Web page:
Update on Haiti

Haiti continues pretty much as it has been the last few months.  Here is some info that I have received from my friend who lives and works in PAP. The camps are even fuller than before as people are either returning to PAP or choosing the camps over their homes because of some perceived benefits they might receive.

Tent Camps

There are presently 1.6 million displaced persons scattered in 1,342 camp sites in the earthquake affected areas of Haïti.  In Port-au-Prince, there are about 1,000 of the sites.  Fifty-four of the 1,342 sites have more than 1,000 households and these account for 29% of the displaced people.   The commune (like a county) of Delmas, which is very close to the heart of downtown Port au Prince, has the highest concentration of displaced persons.  There are 200 camps, 11 of which accommodate more than 1,000 families; and there is a total of 315,500 homeless persons (19% of all displaced persons) in the camps.

Water and hygiene facilities

The WASH teams have been working overtime to help meet these needs; and despite less than required levels of water and hygiene facilities in the camps, no waterborne infections have been reported–truly God’s grace and a testimony to how carefully the Haitian people work at managing these scarce resources.  But the teams believe that they should be able to add enough latrines to provide 1 for every 100 persons by October, a very decent figure.  Nonetheless, the teams caution that although the WASH surveillance may be able to be suspended in a few months in the rural areas, it will need to continue for another year or two within PAP because of the scarcity of resources.

Insecurity and personal safety

One of the most unpleasant part of the camps has been the insecurity.  A couple weeks ago the National Police teamed up with the UN troops (called MINUSTAH here) in an early morning raid on one of the large camps in the commune of Delmas.  About 30 persons believed to be thieves were apprehended, some were escaped prisoners from the national penitentiary whose walls were damaged in the earthquake.

Another part of the insecurity relates to teens and young women who are being forced into sexual relationships. With many family members either dead or dispersed, these young people are particularly vulnerable.  Security has increased in the camps, but it is still a concern.

Pregnancy and STIs

Along with the concern about personal safety is a  very sharp rise in the number of pregnancies.  This has not yet been measured, but we have all noticed the large number of young women walking about in the earlier stages of pregnancy.  Of course, if one is vulnerable to pregnancy, there is also a significant risk for sexually transmitted infection, like HIV.  In fact, health providers in some of the camps have noted a higher than national average prevalence among the camp dwellers–though it is uncertain whether this is a cluster effect (a higher number of infected persons who just happen to be living in the same camp) or a real increase in prevalence.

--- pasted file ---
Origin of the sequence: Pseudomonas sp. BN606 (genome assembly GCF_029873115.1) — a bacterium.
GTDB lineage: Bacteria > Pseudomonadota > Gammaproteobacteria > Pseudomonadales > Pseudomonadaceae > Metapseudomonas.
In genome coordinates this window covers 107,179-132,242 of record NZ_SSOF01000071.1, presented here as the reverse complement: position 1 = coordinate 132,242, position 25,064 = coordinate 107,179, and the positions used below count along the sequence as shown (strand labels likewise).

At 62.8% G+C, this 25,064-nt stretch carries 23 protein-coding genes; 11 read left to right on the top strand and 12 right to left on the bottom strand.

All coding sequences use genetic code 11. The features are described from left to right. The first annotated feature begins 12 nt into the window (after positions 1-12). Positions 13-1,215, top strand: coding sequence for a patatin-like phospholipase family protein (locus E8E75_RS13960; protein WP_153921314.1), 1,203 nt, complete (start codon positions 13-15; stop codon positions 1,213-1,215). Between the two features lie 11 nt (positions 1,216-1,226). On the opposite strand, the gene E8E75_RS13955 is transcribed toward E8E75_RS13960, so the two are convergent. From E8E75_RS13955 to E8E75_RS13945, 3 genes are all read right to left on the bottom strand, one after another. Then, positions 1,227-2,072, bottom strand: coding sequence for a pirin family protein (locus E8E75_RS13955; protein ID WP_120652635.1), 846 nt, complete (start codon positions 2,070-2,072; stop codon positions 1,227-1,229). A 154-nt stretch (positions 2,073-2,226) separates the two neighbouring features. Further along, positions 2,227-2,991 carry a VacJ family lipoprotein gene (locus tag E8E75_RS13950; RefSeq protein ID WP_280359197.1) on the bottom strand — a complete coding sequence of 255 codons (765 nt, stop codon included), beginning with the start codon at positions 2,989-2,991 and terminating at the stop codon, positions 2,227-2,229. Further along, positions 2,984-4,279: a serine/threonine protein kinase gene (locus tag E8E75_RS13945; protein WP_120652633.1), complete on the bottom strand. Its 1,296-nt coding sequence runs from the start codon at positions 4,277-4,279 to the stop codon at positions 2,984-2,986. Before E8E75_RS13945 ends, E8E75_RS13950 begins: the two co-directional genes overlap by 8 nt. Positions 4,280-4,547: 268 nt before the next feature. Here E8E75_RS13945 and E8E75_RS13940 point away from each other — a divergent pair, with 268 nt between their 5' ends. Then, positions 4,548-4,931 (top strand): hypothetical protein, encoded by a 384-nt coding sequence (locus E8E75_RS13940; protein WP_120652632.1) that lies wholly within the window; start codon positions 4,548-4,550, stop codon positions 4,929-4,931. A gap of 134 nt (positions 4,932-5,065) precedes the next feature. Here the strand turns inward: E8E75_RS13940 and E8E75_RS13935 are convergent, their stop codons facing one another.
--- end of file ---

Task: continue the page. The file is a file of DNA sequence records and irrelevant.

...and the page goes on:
Temporary homes

Some of the tents and tarps have been damaged by the large and frequent rains we’ve been having and will need replaced. As I mentioned in the last update, people are starting to add more permanent fixtures to their very temporary shelters, like tin doors, wood framing, and the like.  Roughly about 2,500 temporary homes (more like a regular home and built to last at least 3 years) have been constructed; but these are mostly in the more rural areas.


The Shelter Cluster estimates that all in all there is about 19 million m3 of debris to remove. —1 m3 is basically the size of a pallet, so that much debris would fill 19,000 very large warehouses. All in all, about 125,000 temporary homes are expected to be constructed by this time next year, the huge majority in the metropolitan PAP area.


Although food rations are no longer being distributed, there is good news on the horizon!  The spring harvest looks like it will be rather productive, which will both increase the availability of food staples as well as decrease the price.  This is very heartening because prices continue to be well above pre-earthquake level— roughly 25 – 35 % more, depending on where you live.


Another brighter star on the horizon.  The food for work programs are not only helping to clear the rubble, clean out canals to avoid lowland flooding and repair rural roads, these people (over 100,000) are receiving a reasonable wage with which to help support their families.  The need for this kind of work will be there for quite some time in the future— along with labour for reconstruction; and these should help to re-establish some families.

But the financial losses have been great here.  One thing that helps Haitian people to get by on such limited income is that they do not need to pay great sums for living quarters.  But modest sized homes that used to cost perhaps $2,500 per year to rent are now going for $500/month–that is more than the average middle class Haitian person earns in a month!  Housing relief, and not just the temporary shelters, must be made a major priority in order to be able to stabilize the country.

Some subjects of prayer:

  1. For everyone’s personal safety, especially for the young and the vulnerable
  2. That food and housing will indeed begin to be affordable and at levels to meet everyone’s need
  3. That reconstruction can proceed well:
    1. Settling of the land ownership issues
    2. No longer be hindered by such high prices.  Some materials are up about 50% over pre-earthquake prices, even though there is no shortage
  4. That the rains and floods will not do any more damage

Thank you for your continued interest in what is going on in Haiti and in helping the plight of these desperately needy people.